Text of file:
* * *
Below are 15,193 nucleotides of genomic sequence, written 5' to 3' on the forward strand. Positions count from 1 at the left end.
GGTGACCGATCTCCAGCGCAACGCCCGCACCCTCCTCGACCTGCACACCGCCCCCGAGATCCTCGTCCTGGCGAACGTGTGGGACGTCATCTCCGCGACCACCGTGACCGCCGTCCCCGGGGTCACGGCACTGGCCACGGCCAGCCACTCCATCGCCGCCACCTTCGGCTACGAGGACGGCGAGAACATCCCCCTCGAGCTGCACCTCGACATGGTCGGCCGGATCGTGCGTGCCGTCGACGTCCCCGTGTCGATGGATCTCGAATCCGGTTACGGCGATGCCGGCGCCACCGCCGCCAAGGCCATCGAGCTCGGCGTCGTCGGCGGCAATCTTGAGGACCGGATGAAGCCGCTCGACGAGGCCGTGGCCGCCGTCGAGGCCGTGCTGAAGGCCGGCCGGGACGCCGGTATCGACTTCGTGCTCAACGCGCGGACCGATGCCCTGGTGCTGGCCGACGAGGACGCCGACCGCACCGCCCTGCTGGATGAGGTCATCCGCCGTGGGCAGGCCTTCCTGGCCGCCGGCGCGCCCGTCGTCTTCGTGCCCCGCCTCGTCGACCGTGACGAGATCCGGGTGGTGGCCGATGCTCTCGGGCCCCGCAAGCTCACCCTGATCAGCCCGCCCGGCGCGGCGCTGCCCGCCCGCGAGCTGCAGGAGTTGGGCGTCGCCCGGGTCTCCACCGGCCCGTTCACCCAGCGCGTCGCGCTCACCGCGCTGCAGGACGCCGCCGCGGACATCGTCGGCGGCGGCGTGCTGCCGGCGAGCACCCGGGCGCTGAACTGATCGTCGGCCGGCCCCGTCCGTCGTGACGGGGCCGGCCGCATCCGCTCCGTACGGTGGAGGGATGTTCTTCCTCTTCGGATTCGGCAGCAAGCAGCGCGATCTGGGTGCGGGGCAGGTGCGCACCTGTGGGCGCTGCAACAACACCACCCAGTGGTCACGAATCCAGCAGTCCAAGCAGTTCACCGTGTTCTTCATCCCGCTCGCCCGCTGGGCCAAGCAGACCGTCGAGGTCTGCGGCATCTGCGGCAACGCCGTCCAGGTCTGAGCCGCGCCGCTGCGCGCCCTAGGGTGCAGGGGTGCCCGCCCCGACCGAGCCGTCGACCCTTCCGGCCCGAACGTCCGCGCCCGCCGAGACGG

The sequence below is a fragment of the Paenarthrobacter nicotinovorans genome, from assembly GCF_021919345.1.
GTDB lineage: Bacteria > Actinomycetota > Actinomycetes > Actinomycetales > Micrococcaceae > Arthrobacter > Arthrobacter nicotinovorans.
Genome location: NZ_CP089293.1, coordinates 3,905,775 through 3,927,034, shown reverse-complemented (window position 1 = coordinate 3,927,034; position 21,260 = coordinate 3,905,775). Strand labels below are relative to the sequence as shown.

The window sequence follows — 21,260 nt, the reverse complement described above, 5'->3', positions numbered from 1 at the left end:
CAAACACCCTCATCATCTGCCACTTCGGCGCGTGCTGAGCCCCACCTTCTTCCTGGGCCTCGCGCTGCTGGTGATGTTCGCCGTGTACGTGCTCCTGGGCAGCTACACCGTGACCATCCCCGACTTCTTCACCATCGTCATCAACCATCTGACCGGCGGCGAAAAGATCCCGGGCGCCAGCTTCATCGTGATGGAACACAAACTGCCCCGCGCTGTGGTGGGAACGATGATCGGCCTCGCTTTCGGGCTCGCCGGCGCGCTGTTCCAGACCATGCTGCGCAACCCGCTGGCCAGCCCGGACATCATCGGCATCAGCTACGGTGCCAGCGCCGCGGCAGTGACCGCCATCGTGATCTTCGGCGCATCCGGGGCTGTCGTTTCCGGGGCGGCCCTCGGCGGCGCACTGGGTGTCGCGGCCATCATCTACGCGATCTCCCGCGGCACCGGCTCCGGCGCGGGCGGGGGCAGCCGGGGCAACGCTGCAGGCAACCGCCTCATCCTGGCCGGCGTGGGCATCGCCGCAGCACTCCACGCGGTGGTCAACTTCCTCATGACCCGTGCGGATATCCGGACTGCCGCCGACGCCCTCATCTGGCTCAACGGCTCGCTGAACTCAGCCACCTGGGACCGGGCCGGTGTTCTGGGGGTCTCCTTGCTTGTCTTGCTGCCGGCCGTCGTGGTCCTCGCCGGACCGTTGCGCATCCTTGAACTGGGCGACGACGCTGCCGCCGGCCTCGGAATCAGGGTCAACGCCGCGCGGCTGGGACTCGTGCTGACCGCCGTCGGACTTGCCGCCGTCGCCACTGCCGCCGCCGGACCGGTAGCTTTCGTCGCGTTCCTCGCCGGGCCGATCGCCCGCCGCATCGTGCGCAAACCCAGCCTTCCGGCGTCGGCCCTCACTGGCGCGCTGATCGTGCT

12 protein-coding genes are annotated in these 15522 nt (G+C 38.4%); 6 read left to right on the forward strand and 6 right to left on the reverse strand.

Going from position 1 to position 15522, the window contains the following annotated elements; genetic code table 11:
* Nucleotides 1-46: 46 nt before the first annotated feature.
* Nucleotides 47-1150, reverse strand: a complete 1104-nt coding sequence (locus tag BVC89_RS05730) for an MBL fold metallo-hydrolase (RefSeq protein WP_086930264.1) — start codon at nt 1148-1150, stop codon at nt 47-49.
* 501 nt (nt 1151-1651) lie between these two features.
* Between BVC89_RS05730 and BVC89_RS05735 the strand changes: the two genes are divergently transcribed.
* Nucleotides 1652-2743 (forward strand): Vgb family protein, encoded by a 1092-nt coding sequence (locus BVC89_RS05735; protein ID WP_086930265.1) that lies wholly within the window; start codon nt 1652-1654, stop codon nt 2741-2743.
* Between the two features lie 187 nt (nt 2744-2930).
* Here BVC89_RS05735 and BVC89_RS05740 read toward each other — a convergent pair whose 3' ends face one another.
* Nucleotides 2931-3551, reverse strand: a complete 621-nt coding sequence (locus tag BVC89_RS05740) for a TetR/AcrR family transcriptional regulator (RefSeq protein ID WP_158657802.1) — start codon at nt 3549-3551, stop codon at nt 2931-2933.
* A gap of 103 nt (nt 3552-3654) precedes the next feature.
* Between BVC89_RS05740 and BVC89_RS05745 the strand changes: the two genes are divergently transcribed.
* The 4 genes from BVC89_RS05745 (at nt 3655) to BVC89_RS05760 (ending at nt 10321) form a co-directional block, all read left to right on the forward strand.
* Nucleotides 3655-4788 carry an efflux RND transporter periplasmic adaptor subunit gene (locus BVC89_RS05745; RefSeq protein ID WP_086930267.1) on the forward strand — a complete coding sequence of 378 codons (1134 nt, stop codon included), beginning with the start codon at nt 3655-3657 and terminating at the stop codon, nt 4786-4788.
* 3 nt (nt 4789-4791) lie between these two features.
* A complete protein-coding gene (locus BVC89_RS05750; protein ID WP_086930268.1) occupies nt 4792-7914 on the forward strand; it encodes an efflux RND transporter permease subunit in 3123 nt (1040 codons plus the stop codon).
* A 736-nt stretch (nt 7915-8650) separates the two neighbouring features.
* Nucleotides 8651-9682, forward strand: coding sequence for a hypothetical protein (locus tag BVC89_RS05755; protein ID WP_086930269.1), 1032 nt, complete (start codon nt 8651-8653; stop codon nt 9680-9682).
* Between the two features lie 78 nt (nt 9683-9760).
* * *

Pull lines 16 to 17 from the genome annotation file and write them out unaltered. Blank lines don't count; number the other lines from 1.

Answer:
* Here BVC89_RS05735 and BVC89_RS05740 read toward each other — a convergent pair whose 3' ends face one another.
* Nucleotides 2931-3551, reverse strand: a complete 621-nt coding sequence (locus tag BVC89_RS05740) for a TetR/AcrR family transcriptional regulator (RefSeq protein ID WP_158657802.1) — start codon at nt 3549-3551, stop codon at nt 2931-2933.